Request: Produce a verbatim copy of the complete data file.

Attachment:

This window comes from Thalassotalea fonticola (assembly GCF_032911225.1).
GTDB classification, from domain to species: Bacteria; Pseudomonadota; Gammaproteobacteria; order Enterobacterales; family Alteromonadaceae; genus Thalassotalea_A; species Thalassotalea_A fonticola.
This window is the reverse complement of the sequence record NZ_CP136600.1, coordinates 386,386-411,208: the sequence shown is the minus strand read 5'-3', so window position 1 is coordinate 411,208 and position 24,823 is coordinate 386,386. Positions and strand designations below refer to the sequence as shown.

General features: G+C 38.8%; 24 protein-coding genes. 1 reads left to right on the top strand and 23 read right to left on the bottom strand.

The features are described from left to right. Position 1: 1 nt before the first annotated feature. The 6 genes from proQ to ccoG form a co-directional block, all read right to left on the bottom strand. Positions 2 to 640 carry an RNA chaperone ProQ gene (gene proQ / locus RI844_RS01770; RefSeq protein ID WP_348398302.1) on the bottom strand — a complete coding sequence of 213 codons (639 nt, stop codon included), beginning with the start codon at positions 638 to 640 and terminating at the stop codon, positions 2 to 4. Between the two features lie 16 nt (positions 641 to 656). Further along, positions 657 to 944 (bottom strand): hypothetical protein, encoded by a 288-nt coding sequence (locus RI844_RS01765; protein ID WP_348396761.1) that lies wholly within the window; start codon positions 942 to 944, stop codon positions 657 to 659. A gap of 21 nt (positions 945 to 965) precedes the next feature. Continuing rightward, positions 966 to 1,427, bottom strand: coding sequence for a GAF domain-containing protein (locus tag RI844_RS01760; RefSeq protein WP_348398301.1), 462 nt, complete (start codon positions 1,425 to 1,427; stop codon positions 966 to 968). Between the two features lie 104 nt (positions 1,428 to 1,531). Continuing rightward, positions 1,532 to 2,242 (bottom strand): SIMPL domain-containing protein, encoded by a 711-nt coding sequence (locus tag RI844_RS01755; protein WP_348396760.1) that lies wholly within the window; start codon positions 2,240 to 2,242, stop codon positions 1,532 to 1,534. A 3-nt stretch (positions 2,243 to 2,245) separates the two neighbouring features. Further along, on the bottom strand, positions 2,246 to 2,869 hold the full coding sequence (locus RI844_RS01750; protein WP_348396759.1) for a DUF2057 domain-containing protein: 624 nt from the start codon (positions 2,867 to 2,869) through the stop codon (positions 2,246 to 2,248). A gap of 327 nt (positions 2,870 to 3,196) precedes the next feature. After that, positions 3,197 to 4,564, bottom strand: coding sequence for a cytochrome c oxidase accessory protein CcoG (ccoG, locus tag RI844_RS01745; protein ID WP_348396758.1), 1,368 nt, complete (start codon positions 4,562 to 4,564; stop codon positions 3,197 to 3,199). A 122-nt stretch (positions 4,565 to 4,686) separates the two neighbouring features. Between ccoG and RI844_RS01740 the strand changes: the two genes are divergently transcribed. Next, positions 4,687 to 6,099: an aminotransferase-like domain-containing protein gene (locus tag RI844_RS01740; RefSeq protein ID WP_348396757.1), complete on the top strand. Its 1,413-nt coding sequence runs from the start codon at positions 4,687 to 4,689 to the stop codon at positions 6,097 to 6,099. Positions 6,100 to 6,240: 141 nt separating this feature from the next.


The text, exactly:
This window comes from Thalassotalea fonticola (assembly GCF_032911225.1).
GTDB classification, from domain to species: Bacteria; Pseudomonadota; Gammaproteobacteria; order Enterobacterales; family Alteromonadaceae; genus Thalassotalea_A; species Thalassotalea_A fonticola.
This window is the reverse complement of the sequence record NZ_CP136600.1, coordinates 386,386-411,208: the sequence shown is the minus strand read 5'-3', so window position 1 is coordinate 411,208 and position 24,823 is coordinate 386,386. Positions and strand designations below refer to the sequence as shown.

General features: G+C 38.8%; 24 protein-coding genes. 1 reads left to right on the top strand and 23 read right to left on the bottom strand.

The features are described from left to right. Position 1: 1 nt before the first annotated feature. The 6 genes from proQ to ccoG form a co-directional block, all read right to left on the bottom strand. Positions 2 to 640 carry an RNA chaperone ProQ gene (gene proQ / locus RI844_RS01770; RefSeq protein ID WP_348398302.1) on the bottom strand — a complete coding sequence of 213 codons (639 nt, stop codon included), beginning with the start codon at positions 638 to 640 and terminating at the stop codon, positions 2 to 4. Between the two features lie 16 nt (positions 641 to 656). Further along, positions 657 to 944 (bottom strand): hypothetical protein, encoded by a 288-nt coding sequence (locus RI844_RS01765; protein ID WP_348396761.1) that lies wholly within the window; start codon positions 942 to 944, stop codon positions 657 to 659. A gap of 21 nt (positions 945 to 965) precedes the next feature. Continuing rightward, positions 966 to 1,427, bottom strand: coding sequence for a GAF domain-containing protein (locus tag RI844_RS01760; RefSeq protein WP_348398301.1), 462 nt, complete (start codon positions 1,425 to 1,427; stop codon positions 966 to 968). Between the two features lie 104 nt (positions 1,428 to 1,531). Continuing rightward, positions 1,532 to 2,242 (bottom strand): SIMPL domain-containing protein, encoded by a 711-nt coding sequence (locus tag RI844_RS01755; protein WP_348396760.1) that lies wholly within the window; start codon positions 2,240 to 2,242, stop codon positions 1,532 to 1,534. A 3-nt stretch (positions 2,243 to 2,245) separates the two neighbouring features. Further along, on the bottom strand, positions 2,246 to 2,869 hold the full coding sequence (locus RI844_RS01750; protein WP_348396759.1) for a DUF2057 domain-containing protein: 624 nt from the start codon (positions 2,867 to 2,869) through the stop codon (positions 2,246 to 2,248). A gap of 327 nt (positions 2,870 to 3,196) precedes the next feature. After that, positions 3,197 to 4,564, bottom strand: coding sequence for a cytochrome c oxidase accessory protein CcoG (ccoG, locus tag RI844_RS01745; protein ID WP_348396758.1), 1,368 nt, complete (start codon positions 4,562 to 4,564; stop codon positions 3,197 to 3,199). A 122-nt stretch (positions 4,565 to 4,686) separates the two neighbouring features. Between ccoG and RI844_RS01740 the strand changes: the two genes are divergently transcribed. Next, positions 4,687 to 6,099: an aminotransferase-like domain-containing protein gene (locus tag RI844_RS01740; RefSeq protein ID WP_348396757.1), complete on the top strand. Its 1,413-nt coding sequence runs from the start codon at positions 4,687 to 4,689 to the stop codon at positions 6,097 to 6,099. Positions 6,100 to 6,240: 141 nt separating this feature from the next.